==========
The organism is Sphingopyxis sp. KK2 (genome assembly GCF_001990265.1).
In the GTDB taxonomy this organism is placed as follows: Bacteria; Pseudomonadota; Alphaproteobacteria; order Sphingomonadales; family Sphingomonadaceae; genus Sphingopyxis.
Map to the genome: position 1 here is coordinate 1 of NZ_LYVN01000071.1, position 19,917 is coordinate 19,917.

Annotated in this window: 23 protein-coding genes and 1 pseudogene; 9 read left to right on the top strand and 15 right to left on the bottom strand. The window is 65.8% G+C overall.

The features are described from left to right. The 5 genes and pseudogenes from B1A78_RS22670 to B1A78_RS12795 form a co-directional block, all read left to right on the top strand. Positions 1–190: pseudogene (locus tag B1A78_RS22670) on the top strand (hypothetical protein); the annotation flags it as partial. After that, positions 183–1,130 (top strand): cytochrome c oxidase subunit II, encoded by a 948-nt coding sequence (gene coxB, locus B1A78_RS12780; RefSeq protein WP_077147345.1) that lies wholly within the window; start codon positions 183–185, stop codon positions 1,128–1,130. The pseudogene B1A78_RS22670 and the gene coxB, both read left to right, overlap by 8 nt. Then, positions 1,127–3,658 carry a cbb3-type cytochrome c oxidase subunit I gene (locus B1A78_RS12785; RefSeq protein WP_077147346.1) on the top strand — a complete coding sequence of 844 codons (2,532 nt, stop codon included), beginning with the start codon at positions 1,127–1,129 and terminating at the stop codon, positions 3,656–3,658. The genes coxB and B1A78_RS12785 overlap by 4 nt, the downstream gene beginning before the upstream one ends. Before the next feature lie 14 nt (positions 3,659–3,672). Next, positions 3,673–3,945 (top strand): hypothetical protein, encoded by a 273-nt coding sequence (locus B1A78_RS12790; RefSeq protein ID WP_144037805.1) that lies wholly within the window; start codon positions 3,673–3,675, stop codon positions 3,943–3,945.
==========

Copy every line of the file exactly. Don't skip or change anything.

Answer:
The organism is Sphingopyxis sp. KK2 (genome assembly GCF_001990265.1).
In the GTDB taxonomy this organism is placed as follows: Bacteria; Pseudomonadota; Alphaproteobacteria; order Sphingomonadales; family Sphingomonadaceae; genus Sphingopyxis.
Map to the genome: position 1 here is coordinate 1 of NZ_LYVN01000071.1, position 19,917 is coordinate 19,917.

Annotated in this window: 23 protein-coding genes and 1 pseudogene; 9 read left to right on the top strand and 15 right to left on the bottom strand. The window is 65.8% G+C overall.

The features are described from left to right. The 5 genes and pseudogenes from B1A78_RS22670 to B1A78_RS12795 form a co-directional block, all read left to right on the top strand. Positions 1–190: pseudogene (locus tag B1A78_RS22670) on the top strand (hypothetical protein); the annotation flags it as partial. After that, positions 183–1,130 (top strand): cytochrome c oxidase subunit II, encoded by a 948-nt coding sequence (gene coxB, locus B1A78_RS12780; RefSeq protein WP_077147345.1) that lies wholly within the window; start codon positions 183–185, stop codon positions 1,128–1,130. The pseudogene B1A78_RS22670 and the gene coxB, both read left to right, overlap by 8 nt. Then, positions 1,127–3,658 carry a cbb3-type cytochrome c oxidase subunit I gene (locus B1A78_RS12785; RefSeq protein WP_077147346.1) on the top strand — a complete coding sequence of 844 codons (2,532 nt, stop codon included), beginning with the start codon at positions 1,127–1,129 and terminating at the stop codon, positions 3,656–3,658. The genes coxB and B1A78_RS12785 overlap by 4 nt, the downstream gene beginning before the upstream one ends. Before the next feature lie 14 nt (positions 3,659–3,672). Next, positions 3,673–3,945 (top strand): hypothetical protein, encoded by a 273-nt coding sequence (locus B1A78_RS12790; RefSeq protein ID WP_144037805.1) that lies wholly within the window; start codon positions 3,673–3,675, stop codon positions 3,943–3,945.